Al-Qaida leader hits Afghans who back government
CAIRO (AP) — Al-Qaida's leader lashed out at Afghan clerics and politicians who support the Kabul government in an audio message posted Thursday.
Ayman al-Zawahri called on the backers of President Hamid Karzai's regime and its NATO allies to switch sides. His 11-minute audio message, posted on militant websites, complained about alleged abuses against the Afghan people.
"The events reveal the extent of degradation of those pro-government people who wear turbans and grow beards, and the politicians who are worse than hypocrites," he said. "They are more despicable than the infidels."
Al-Zawahri, who assumed command of al-Qaida last June after founder Osama bin Laden was killed in an American raid in Pakistan, called on Afghans to join the jihad, or holy war, against NATO forces in their country.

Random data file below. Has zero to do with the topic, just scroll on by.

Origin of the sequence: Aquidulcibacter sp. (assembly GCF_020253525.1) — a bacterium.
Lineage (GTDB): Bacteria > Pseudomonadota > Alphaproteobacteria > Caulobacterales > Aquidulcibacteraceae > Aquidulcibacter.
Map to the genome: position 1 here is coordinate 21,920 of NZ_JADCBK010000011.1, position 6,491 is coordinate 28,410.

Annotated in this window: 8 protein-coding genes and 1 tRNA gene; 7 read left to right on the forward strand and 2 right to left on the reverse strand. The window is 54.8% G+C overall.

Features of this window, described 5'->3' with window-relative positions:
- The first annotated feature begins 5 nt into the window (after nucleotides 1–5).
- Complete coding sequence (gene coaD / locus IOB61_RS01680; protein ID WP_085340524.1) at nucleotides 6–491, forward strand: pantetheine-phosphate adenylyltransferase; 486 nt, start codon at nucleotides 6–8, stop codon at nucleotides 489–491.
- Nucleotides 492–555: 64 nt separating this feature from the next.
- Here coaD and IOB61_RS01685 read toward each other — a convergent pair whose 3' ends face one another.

He told the Afghan people that they have two choices, either to "stand under the banner of Islam as a holy warrior or face the humiliation of life after you have seen how the invaders treat you."
Al-Zawahri aimed blistering criticism at the U.S., referring to a video that shows U.S. soldiers urinating on what appear to be the bodies of militant fighters.
"These are their values and how they regard people, especially Muslims, and this is their way in dealing with us," he said.
He accused the United States of contradicting itself when it calls for freedom and democracy in other countries.
"The United States does not stop questioning the standards of freedom and justice, and at the same time carrying out the worst crimes known by humanity," he said.
He did not comment on the March 11 shooting deaths of 17 Afghans, allegedly by an American soldier, indicating that the audio message was recorded before that incident.
In a video released Friday, al-Zawahri called on the Pakistani people to join the Arab Spring uprisings and rebel against their government. He said, "The Pakistani leaders are slaves of America."